This is about the need for real human interaction in our future conversations. It’s about staying in touch with real life while I’m away – at war. Real human interaction! Everyone thinks they should shelter the Soldiers while they are away, but missing out on life back home is the worst part of a deployment. I yearn to know what is going on. On the other hand, I couldn’t care less about the weather. So why do you keep telling me about how hot it is?
You say we shouldn’t talk about touchy topics, that we should ignore the issue until we have a cooling period…How long is the cooling period, for heated issues, before you can talk it out? Who decides when the cooling period is over? How far does the anxiety level have to drop before the discussion is had? How do you measure that? Can the anxiety level even drop before the discussion is had? If the anxiety level cannot drop without a discussion to make it drop…do we never talk again because we are scared of a little fight?
That’s my fear. I’m scared that fear of the controversial conversation leads to limited discussion…and eventually limited discussion leads to pointless interaction…pointless interaction mixed with anxiety of a possible real discussion leads to avoidance…avoidance leads to exclusion. A little pocket book of quotes I had said, “Everyone you meet wears an invisible sign around their neck that reads “Make me feel special.”” Exclusion, bred by waiting for the cool down period to end, is the antithesis of making people feel special. What would be worse: me being argumentative with you on occasion or me not talking to you? Which is more aggressive in attacking another person’s feeling of importance in your life – exclusion or conflict?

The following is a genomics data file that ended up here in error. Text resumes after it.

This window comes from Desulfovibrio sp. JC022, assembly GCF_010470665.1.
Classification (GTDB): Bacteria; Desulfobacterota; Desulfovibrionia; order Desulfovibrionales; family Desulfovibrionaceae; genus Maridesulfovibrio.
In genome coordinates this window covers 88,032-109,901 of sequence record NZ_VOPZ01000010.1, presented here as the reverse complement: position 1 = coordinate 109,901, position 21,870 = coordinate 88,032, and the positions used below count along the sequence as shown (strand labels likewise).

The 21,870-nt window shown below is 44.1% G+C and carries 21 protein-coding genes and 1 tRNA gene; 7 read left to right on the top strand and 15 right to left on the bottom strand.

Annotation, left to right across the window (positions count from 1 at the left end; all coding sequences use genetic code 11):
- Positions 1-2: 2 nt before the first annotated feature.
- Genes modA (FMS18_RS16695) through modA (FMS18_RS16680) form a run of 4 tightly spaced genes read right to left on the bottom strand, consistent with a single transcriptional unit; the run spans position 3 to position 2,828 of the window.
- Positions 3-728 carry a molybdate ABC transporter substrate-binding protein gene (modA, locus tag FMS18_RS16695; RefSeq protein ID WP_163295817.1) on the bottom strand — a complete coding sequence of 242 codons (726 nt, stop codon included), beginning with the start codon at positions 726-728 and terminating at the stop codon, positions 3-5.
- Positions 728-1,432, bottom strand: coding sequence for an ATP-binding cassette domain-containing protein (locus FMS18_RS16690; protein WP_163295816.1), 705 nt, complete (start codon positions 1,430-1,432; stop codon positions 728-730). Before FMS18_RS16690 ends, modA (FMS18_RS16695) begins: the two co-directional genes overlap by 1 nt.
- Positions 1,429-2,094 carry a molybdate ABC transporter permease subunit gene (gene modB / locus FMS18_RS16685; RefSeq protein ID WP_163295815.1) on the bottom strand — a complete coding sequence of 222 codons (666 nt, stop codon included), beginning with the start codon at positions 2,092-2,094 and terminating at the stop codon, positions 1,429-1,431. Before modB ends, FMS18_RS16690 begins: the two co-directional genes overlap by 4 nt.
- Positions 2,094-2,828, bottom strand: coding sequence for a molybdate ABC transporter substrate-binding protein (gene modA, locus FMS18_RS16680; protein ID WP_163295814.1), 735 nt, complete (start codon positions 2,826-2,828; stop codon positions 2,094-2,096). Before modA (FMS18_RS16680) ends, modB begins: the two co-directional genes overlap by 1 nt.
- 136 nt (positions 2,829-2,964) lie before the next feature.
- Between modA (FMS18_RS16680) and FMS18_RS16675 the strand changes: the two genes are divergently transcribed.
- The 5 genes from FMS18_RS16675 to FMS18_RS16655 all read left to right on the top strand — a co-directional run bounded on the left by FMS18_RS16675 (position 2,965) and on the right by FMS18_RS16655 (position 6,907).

I need to deal with life while I’m deployed. Please don’t exclude me. If we can’t handle life virtually…if we can’t discuss life with use of the internet…then I miss out on getting to know you. Conflicts will arise. Conflicts have arisen. Would you rather I didn’t call or that we work it out with a little conflict? -Carl